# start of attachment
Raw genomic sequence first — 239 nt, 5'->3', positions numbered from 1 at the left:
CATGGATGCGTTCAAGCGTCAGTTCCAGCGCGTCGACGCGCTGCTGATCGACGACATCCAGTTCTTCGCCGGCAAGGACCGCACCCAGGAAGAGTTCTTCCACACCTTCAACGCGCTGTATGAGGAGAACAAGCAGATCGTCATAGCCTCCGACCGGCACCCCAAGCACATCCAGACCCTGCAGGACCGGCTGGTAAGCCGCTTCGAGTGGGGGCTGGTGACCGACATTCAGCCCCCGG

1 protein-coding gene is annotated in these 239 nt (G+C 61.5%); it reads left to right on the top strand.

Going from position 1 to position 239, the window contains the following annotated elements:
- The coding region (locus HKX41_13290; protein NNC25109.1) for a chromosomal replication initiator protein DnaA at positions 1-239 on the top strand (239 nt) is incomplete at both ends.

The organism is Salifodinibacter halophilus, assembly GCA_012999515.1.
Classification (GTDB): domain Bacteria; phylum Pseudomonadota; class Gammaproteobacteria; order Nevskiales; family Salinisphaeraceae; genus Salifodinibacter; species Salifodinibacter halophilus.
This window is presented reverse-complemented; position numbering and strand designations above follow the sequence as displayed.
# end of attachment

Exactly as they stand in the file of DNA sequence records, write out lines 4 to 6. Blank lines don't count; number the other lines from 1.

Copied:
Going from position 1 to position 239, the window contains the following annotated elements:
- The coding region (locus HKX41_13290; protein NNC25109.1) for a chromosomal replication initiator protein DnaA at positions 1-239 on the top strand (239 nt) is incomplete at both ends.

The organism is Salifodinibacter halophilus, assembly GCA_012999515.1.